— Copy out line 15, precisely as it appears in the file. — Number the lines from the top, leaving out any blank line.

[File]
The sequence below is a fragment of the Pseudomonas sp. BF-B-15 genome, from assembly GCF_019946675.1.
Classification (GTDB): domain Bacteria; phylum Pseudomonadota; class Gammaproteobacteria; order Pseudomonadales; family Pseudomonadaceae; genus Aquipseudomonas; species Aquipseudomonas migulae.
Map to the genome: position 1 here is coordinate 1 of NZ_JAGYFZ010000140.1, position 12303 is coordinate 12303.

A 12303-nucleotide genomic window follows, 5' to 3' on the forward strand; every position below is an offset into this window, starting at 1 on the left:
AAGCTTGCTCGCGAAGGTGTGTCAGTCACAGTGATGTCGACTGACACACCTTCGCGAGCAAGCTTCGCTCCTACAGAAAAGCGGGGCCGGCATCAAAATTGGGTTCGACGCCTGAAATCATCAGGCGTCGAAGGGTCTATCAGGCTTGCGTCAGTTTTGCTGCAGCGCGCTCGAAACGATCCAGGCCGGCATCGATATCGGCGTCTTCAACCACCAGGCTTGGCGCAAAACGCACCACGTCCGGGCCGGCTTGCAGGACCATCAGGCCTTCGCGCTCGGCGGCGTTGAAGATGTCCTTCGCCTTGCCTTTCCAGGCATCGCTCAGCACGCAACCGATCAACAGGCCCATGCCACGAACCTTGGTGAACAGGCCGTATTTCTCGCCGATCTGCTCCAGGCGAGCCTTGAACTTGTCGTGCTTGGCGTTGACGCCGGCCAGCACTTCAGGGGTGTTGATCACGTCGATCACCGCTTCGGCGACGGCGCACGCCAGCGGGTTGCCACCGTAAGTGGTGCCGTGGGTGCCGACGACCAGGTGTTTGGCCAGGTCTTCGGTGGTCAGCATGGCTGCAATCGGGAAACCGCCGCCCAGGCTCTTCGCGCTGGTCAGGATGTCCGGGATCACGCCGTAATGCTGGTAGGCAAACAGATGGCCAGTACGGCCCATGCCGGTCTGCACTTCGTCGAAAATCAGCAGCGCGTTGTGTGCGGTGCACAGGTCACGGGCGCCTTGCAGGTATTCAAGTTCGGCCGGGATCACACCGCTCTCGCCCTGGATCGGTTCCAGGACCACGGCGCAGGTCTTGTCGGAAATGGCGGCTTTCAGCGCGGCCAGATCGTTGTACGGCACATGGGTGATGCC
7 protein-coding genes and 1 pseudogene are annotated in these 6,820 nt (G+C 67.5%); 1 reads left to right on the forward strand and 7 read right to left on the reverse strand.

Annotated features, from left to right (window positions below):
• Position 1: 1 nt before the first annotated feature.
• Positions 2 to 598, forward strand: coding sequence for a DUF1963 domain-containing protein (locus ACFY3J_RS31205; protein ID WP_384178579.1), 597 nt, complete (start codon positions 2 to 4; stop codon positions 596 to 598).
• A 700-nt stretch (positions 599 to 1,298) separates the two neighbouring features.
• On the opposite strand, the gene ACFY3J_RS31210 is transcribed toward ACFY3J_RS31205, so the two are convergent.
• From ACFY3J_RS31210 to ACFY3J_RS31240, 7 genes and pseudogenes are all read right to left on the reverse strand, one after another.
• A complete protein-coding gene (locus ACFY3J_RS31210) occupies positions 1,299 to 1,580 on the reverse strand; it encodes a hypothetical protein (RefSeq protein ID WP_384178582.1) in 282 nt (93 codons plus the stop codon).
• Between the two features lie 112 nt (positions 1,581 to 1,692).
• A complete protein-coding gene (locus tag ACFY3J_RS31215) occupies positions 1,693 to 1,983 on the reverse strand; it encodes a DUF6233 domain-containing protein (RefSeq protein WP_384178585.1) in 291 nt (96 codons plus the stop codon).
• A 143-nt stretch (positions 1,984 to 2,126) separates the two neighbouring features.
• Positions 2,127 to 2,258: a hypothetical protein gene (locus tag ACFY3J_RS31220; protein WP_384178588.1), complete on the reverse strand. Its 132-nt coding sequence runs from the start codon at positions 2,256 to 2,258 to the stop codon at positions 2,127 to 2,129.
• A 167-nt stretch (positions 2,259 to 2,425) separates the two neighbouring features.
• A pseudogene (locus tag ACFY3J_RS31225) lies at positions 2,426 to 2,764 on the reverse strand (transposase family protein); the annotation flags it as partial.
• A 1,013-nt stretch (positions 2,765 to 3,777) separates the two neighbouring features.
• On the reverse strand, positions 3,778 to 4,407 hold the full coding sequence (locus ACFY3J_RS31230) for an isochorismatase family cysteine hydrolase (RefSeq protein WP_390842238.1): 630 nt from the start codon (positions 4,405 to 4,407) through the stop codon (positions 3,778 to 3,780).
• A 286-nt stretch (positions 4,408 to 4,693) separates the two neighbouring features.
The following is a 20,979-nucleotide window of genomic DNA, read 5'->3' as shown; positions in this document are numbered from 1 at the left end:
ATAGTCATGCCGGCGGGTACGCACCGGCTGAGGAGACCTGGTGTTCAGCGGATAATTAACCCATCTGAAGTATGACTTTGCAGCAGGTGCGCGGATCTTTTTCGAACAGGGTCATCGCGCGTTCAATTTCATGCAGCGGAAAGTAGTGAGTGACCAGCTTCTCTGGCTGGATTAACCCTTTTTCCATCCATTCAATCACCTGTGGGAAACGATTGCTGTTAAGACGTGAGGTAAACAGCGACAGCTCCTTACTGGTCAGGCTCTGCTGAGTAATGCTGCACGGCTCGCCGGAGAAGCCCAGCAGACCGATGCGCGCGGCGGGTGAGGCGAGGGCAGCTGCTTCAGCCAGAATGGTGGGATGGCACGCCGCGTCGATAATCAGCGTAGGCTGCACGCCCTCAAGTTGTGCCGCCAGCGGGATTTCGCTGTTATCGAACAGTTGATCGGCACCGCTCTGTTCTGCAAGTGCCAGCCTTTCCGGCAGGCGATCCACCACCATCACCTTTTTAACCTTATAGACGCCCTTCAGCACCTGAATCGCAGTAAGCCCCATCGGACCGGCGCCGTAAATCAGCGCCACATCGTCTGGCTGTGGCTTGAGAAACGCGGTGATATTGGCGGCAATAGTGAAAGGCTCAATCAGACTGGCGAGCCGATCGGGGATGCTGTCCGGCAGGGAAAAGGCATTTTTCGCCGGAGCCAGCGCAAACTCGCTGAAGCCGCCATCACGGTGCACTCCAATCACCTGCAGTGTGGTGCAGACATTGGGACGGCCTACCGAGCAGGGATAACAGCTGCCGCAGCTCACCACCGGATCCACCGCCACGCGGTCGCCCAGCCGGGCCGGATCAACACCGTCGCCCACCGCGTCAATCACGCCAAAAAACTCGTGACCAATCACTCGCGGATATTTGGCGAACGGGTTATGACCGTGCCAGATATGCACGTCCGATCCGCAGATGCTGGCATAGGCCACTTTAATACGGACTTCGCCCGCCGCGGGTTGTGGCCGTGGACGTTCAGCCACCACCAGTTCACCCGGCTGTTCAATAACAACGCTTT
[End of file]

• A complete protein-coding gene (locus tag ACFY3J_RS31215) occupies positions 1,693 to 1,983 on the reverse strand; it encodes a DUF6233 domain-containing protein (RefSeq protein WP_384178585.1) in 291 nt (96 codons plus the stop codon).